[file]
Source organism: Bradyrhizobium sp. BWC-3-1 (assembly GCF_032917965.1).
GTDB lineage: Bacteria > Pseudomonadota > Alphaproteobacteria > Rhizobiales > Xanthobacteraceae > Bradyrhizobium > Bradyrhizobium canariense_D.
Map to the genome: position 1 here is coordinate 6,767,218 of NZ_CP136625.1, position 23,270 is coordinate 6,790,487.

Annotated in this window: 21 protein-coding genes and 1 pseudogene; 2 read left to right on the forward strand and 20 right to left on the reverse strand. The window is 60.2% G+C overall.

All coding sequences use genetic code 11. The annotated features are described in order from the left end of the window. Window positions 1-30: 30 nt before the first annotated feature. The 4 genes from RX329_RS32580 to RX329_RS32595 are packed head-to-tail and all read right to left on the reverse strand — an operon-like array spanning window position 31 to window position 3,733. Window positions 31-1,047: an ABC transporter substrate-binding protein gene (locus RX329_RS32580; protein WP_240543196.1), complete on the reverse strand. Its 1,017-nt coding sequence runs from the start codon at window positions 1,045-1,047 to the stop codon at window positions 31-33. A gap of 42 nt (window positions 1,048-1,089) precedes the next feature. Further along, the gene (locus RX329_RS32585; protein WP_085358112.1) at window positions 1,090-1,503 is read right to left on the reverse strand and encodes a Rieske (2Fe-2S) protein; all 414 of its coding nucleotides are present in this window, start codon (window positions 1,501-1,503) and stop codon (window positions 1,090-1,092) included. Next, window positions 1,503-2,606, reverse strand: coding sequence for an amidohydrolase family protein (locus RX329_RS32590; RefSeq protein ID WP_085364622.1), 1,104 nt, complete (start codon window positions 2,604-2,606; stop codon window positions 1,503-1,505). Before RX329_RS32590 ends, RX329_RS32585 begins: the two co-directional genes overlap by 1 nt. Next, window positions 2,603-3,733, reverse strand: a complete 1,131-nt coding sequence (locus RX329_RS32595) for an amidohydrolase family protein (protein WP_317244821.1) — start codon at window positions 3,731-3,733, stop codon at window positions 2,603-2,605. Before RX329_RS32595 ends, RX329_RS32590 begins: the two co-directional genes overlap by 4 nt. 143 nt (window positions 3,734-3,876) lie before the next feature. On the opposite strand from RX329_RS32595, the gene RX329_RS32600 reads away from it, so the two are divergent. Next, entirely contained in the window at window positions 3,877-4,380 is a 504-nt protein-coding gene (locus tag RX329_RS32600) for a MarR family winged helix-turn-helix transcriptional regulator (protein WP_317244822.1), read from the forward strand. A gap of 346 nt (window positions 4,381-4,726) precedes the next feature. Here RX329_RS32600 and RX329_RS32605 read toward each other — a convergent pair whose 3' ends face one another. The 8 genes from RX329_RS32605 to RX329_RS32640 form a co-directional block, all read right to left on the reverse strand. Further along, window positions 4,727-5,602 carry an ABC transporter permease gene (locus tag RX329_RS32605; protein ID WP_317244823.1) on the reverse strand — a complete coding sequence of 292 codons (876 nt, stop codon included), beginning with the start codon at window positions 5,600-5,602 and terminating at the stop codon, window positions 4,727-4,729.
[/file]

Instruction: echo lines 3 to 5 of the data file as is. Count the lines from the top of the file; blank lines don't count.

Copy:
Map to the genome: position 1 here is coordinate 6,767,218 of NZ_CP136625.1, position 23,270 is coordinate 6,790,487.

Annotated in this window: 21 protein-coding genes and 1 pseudogene; 2 read left to right on the forward strand and 20 right to left on the reverse strand. The window is 60.2% G+C overall.

All coding sequences use genetic code 11. The annotated features are described in order from the left end of the window. Window positions 1-30: 30 nt before the first annotated feature. The 4 genes from RX329_RS32580 to RX329_RS32595 are packed head-to-tail and all read right to left on the reverse strand — an operon-like array spanning window position 31 to window position 3,733. Window positions 31-1,047: an ABC transporter substrate-binding protein gene (locus RX329_RS32580; protein WP_240543196.1), complete on the reverse strand. Its 1,017-nt coding sequence runs from the start codon at window positions 1,045-1,047 to the stop codon at window positions 31-33. A gap of 42 nt (window positions 1,048-1,089) precedes the next feature. Further along, the gene (locus RX329_RS32585; protein WP_085358112.1) at window positions 1,090-1,503 is read right to left on the reverse strand and encodes a Rieske (2Fe-2S) protein; all 414 of its coding nucleotides are present in this window, start codon (window positions 1,501-1,503) and stop codon (window positions 1,090-1,092) included. Next, window positions 1,503-2,606, reverse strand: coding sequence for an amidohydrolase family protein (locus RX329_RS32590; RefSeq protein ID WP_085364622.1), 1,104 nt, complete (start codon window positions 2,604-2,606; stop codon window positions 1,503-1,505). Before RX329_RS32590 ends, RX329_RS32585 begins: the two co-directional genes overlap by 1 nt. Next, window positions 2,603-3,733, reverse strand: a complete 1,131-nt coding sequence (locus RX329_RS32595) for an amidohydrolase family protein (protein WP_317244821.1) — start codon at window positions 3,731-3,733, stop codon at window positions 2,603-2,605. Before RX329_RS32595 ends, RX329_RS32590 begins: the two co-directional genes overlap by 4 nt. 143 nt (window positions 3,734-3,876) lie before the next feature. On the opposite strand from RX329_RS32595, the gene RX329_RS32600 reads away from it, so the two are divergent. Next, entirely contained in the window at window positions 3,877-4,380 is a 504-nt protein-coding gene (locus tag RX329_RS32600) for a MarR family winged helix-turn-helix transcriptional regulator (protein WP_317244822.1), read from the forward strand. A gap of 346 nt (window positions 4,381-4,726) precedes the next feature. Here RX329_RS32600 and RX329_RS32605 read toward each other — a convergent pair whose 3' ends face one another. The 8 genes from RX329_RS32605 to RX329_RS32640 form a co-directional block, all read right to left on the reverse strand. Further along, window positions 4,727-5,602 carry an ABC transporter permease gene (locus tag RX329_RS32605; protein ID WP_317244823.1) on the reverse strand — a complete coding sequence of 292 codons (876 nt, stop codon included), beginning with the start codon at window positions 5,600-5,602 and terminating at the stop codon, window positions 4,727-4,729.